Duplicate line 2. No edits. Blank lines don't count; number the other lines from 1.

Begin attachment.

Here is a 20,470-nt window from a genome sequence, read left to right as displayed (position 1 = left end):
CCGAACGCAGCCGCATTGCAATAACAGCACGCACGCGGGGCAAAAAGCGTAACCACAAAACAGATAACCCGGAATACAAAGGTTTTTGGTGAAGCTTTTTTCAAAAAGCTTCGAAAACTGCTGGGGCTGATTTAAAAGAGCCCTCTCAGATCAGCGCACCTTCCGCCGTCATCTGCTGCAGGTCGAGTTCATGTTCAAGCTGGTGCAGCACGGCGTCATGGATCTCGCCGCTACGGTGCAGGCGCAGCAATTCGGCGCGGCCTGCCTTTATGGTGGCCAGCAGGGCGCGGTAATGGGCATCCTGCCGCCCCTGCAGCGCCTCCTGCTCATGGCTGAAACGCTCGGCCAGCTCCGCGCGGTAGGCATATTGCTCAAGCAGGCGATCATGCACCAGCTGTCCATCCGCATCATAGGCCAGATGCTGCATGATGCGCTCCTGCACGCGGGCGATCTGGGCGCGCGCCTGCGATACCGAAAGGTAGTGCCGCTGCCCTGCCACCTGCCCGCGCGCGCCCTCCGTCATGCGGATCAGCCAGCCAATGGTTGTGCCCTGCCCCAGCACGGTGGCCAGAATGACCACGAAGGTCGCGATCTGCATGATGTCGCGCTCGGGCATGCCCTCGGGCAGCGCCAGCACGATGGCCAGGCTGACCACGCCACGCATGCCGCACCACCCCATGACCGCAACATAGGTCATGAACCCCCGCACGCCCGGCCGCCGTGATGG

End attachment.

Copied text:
CCGAACGCAGCCGCATTGCAATAACAGCACGCACGCGGGGCAAAAAGCGTAACCACAAAACAGATAACCCGGAATACAAAGGTTTTTGGTGAAGCTTTTTTCAAAAAGCTTCGAAAACTGCTGGGGCTGATTTAAAAGAGCCCTCTCAGATCAGCGCACCTTCCGCCGTCATCTGCTGCAGGTCGAGTTCATGTTCAAGCTGGTGCAGCACGGCGTCATGGATCTCGCCGCTACGGTGCAGGCGCAGCAATTCGGCGCGGCCTGCCTTTATGGTGGCCAGCAGGGCGCGGTAATGGGCATCCTGCCGCCCCTGCAGCGCCTCCTGCTCATGGCTGAAACGCTCGGCCAGCTCCGCGCGGTAGGCATATTGCTCAAGCAGGCGATCATGCACCAGCTGTCCATCCGCATCATAGGCCAGATGCTGCATGATGCGCTCCTGCACGCGGGCGATCTGGGCGCGCGCCTGCGATACCGAAAGGTAGTGCCGCTGCCCTGCCACCTGCCCGCGCGCGCCCTCCGTCATGCGGATCAGCCAGCCAATGGTTGTGCCCTGCCCCAGCACGGTGGCCAGAATGACCACGAAGGTCGCGATCTGCATGATGTCGCGCTCGGGCATGCCCTCGGGCAGCGCCAGCACGATGGCCAGGCTGACCACGCCACGCATGCCGCACCACCCCATGACCGCAACATAGGTCATGAACCCCCGCACGCCCGGCCGCCGTGATGG